Few people realize that it was a little-known startup that masterminded the phenomenal expansion of Starbucks's on-demand delivery business in China. Founded only in April 2017, Shiheng Tech won the contract to manage the delivery services for Starbucks's online business in 2018. Starbucks launched its first online delivery services in Beijing and Shanghai amid great excitement that August. By the end of the year, the delivery services were extended to 30 cities, with about 2,000 outlets offering online ordering.
Starbucks, which houses its online store on Ele.me, China's largest on-demand takeout delivery platform, chose Shiheng Tech for its hotspot data-mapping technology connecting and tracking movements between the bricks-and-mortar cafes and customers.
“There's a Starbucks store downstairs in my office building, always packed with customers. The business, whether online or offline, is always beyond its capacity. But just across the road, there's another Starbucks that's not so busy. So we just re-assigned the surplus orders from the packed one to the other outlet,” said Shiheng Tech's Senior VP Huang Nian at a Guangzhou forum in December 2018.
After securing two funding rounds of over RMB 100m each in 2018 and Series B+ funding in 2019, Shiheng Tech became China’s first and only third-party service provider valued at over RMB 1bn in the online food delivery sector. The young startup is also well on its way to helping many traditional restaurants boost revenue by 20–30% with online orders.
Rise of smart data providers
In 2015, Shanghai-based serial entrepreneur Fang Shihun noted that online food orders and home deliveries were becoming popular in China. An Alibaba-backed third-party, last-mile service provider Baozun had just gone public in the US. The market value of Baozun, which serves e-stores of big retail brands like Nike, Philips and Apple, soared to nearly $3bn.
At the same time, China's market for third-party e-commerce solutions, valued at RMB 400bn, was expanding fast with about 2,000 service providers nationwide. With less than 200 third-party providers for online food deliveries, the local market was dominated by established platforms like Ele.me and Meituan, in a market expected to hit RMB 800bn this year amid 10–20% monthly growth.
Fang was already in the food business then and was eager to ride on the growing market. In 2017, he co-founded Shiheng Tech as CEO with COO Zhang Wei, a former purchasing director at Tesco China. Instead of becoming a direct competitor, Fang opted to manage the online delivery business for restaurants.
By mid-2017, the rapid growth of business and client base made data support a priority for future expansion. The team decided to embark on the costly task of building a real-time data management system, even though the startup had not yet secured any external funding.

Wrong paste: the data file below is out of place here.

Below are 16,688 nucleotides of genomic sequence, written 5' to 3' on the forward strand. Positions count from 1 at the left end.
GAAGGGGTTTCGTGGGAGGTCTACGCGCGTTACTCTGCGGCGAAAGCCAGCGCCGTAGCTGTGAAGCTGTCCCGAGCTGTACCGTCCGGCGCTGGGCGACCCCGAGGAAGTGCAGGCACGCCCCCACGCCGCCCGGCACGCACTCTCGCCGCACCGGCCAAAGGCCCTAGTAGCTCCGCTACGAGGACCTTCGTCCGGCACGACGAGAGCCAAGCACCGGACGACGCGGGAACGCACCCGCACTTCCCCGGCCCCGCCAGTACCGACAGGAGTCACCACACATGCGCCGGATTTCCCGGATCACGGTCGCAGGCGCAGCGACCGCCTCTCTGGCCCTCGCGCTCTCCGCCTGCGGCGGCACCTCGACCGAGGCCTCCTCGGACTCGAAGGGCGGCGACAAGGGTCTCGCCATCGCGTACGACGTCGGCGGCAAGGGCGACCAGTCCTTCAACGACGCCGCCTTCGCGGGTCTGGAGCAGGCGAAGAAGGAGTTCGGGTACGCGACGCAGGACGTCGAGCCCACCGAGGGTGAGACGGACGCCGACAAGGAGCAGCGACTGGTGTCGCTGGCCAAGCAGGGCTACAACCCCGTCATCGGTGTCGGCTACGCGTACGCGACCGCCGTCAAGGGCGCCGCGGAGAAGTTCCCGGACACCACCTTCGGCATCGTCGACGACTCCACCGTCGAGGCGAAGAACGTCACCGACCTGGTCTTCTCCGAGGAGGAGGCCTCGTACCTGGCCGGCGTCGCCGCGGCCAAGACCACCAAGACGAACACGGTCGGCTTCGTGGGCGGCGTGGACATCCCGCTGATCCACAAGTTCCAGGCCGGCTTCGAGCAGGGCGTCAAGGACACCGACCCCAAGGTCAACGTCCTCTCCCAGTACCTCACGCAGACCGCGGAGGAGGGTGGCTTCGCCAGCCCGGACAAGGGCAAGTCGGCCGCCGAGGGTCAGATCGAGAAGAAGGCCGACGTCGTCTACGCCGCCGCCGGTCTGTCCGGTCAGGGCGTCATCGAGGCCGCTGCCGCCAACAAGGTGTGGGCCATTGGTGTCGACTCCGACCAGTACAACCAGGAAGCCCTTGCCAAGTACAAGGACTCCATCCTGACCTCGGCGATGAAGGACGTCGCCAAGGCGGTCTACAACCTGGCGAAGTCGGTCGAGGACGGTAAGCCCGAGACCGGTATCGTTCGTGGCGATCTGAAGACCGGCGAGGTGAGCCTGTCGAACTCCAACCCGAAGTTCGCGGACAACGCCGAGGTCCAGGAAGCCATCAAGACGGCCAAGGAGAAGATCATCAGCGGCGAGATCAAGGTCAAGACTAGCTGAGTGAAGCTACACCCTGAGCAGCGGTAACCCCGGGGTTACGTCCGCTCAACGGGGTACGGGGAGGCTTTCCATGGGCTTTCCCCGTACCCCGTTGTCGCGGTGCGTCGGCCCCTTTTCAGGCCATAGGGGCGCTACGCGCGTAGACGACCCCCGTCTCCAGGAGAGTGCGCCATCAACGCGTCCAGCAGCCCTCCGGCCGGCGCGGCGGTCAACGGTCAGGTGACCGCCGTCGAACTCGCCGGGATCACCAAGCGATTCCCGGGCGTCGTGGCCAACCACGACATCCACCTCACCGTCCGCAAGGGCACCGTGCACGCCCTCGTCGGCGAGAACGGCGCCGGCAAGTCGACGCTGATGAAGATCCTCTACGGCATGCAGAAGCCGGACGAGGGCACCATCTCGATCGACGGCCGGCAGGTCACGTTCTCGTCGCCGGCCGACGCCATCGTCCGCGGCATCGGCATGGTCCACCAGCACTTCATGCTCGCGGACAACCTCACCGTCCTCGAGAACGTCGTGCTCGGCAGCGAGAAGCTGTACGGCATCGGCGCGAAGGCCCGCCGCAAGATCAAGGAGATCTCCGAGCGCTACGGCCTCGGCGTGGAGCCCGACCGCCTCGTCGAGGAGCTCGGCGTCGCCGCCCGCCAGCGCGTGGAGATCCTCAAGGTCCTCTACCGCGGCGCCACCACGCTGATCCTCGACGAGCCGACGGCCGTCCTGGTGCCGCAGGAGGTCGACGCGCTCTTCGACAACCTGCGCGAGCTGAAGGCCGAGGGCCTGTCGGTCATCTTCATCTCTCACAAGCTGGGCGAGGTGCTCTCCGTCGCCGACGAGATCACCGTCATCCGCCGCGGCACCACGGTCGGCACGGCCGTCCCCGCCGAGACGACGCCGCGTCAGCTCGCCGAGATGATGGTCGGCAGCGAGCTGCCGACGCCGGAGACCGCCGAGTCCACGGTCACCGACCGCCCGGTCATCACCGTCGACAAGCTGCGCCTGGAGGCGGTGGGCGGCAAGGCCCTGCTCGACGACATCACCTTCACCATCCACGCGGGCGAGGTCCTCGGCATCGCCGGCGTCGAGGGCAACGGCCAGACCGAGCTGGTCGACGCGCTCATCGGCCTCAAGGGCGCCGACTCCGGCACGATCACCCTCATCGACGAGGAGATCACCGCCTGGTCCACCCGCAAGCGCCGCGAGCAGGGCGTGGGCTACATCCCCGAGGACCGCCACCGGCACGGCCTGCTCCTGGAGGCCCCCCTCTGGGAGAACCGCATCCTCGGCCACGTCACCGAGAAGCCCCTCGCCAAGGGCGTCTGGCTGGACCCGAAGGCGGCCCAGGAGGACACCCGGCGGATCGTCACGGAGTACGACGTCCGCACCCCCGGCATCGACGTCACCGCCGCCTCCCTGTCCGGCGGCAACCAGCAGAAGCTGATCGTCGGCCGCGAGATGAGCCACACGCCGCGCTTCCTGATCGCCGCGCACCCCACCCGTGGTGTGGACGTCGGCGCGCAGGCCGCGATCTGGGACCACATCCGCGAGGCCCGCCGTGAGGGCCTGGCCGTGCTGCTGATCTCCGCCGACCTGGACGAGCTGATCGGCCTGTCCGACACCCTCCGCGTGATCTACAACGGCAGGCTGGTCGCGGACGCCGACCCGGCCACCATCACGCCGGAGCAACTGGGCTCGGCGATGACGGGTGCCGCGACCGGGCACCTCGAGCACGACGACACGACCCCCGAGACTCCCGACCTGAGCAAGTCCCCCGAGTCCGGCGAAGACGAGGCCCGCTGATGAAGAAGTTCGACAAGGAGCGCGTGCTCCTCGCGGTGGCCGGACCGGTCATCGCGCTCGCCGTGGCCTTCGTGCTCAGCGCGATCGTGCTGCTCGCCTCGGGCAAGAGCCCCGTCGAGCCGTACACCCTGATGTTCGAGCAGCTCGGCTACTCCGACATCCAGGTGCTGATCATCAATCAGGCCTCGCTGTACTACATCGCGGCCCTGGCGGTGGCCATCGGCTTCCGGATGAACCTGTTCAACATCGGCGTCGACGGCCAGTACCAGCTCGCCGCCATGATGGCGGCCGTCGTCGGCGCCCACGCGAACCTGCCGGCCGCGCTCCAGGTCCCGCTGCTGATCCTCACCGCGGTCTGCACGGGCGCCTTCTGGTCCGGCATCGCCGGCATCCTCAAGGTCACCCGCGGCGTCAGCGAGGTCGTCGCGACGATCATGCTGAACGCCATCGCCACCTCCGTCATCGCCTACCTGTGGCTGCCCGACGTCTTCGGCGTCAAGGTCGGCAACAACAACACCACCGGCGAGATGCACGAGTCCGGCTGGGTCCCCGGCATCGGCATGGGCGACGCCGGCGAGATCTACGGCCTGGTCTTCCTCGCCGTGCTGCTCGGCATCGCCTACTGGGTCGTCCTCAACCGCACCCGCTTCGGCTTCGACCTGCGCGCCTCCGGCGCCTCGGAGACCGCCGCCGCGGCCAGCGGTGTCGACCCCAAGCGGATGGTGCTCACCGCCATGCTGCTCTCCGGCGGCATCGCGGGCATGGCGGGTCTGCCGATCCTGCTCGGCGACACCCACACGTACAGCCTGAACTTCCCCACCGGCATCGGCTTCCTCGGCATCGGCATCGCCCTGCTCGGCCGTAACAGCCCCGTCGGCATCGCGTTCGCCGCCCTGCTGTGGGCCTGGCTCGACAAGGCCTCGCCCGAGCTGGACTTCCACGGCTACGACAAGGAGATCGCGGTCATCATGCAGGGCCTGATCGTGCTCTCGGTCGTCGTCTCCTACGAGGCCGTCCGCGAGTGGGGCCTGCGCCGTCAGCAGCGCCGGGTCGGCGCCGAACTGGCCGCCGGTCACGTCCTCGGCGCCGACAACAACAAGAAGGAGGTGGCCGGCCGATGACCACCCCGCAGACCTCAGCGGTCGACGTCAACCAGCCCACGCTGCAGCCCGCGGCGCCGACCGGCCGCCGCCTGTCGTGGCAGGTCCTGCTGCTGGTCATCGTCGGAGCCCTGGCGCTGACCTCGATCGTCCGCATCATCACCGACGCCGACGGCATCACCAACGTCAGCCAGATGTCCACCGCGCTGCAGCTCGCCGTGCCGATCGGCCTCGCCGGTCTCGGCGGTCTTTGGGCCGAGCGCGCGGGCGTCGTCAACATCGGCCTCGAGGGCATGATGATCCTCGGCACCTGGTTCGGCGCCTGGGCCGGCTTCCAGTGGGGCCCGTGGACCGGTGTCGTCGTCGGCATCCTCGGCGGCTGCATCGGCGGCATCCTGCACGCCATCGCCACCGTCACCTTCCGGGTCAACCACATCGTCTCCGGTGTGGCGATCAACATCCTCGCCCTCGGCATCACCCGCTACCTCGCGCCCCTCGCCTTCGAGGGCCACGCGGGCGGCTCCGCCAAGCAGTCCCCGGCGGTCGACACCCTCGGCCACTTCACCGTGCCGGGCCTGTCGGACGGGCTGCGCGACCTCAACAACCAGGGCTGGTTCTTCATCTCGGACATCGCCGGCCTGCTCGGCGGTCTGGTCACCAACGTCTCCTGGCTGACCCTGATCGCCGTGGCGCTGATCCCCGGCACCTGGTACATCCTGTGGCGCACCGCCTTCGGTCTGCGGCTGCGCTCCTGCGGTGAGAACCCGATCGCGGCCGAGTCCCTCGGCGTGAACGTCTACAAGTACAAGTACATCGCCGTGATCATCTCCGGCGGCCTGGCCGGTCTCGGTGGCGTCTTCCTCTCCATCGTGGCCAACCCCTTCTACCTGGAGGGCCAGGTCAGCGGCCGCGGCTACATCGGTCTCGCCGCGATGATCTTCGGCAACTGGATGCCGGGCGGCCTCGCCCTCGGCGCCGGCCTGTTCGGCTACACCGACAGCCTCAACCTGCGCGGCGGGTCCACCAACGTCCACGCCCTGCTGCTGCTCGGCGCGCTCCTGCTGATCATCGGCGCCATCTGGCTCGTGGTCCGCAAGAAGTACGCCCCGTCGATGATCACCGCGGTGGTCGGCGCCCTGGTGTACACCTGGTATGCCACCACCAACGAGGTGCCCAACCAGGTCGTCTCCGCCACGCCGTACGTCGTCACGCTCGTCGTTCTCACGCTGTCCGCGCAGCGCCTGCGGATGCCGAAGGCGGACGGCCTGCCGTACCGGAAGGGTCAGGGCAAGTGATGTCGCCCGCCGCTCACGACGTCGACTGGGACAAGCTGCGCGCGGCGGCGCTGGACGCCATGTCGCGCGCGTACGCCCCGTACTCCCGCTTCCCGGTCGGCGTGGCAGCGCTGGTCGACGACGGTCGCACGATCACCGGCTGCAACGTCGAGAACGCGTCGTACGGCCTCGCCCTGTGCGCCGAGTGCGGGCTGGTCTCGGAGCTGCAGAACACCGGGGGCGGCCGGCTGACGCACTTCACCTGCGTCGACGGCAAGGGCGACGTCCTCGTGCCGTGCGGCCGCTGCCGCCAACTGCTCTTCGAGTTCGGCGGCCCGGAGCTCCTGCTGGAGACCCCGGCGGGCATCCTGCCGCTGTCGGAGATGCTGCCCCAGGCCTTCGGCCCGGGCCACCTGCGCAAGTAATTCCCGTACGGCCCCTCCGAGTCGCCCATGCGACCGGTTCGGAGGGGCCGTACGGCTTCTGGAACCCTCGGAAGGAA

“Though online food delivery is essentially different from e-commerce, building a data system is the key to success in both sectors,” said Fang. For him, what's important is using big data to help clients to optimize business operations, instead of just helping them with online orders and deliveries.
On-site teams, big data and new retail services
The iShiheng smart data platform can create customer profiles based on their purchases and shopping behavior. The customized data management services also include the tracking of specific operations like online orders, passenger flow and promotions. All the transactions are monitored in real time to help clients to quickly resolve any issues, such as adjusting menus to avoid loss of sales due to a shortage of popular food items.
“We can't purchase or cook for the restaurants. What we can do is plan for them and provide them with advice and guidance,” said Fang.
Unlike many other competitors that rely entirely on centralized online data management, Shiheng Tech has operations staff based in various cities to service local clients. “Our system can only reflect declining transaction volumes in numbers. We have to send our staff there to figure out what went wrong in those stores and come up with solutions,” he added.
On one occasion, Fang had noticed that customers in the same neighborhood always gave low ratings for a particular store, complaining about long waiting times for deliveries. The customers, in fact, lived very close to the store. It was only after a field visit by the operations team that the reason for the delay was revealed. There was a small river separating the store from the homes of the customers. A long detour was required to get to a bridge to cross the river to the other side. As a result, Shiheng Tech changed the travel distance on the website to reflect the longer delivery route. This helped to adjust customer expectations of the store's delivery times.
Today, Shiheng Tech manages over 1,400 F&B brands with tens of thousands of outlets in over 240 cities, with monthly gross merchandise value (GMV) exceeding RMB 400m in 2019. The company has also secured several tens of millions of RMB in Series B+ funding led by TPG-SV China Ventures, a joint investment vehicle of Softbank. The next milestone is to expand into non-food sectors, offering Alibaba-styled “new retail” services to convenience stores, shopping malls, pharmacies, fruit and flower shops.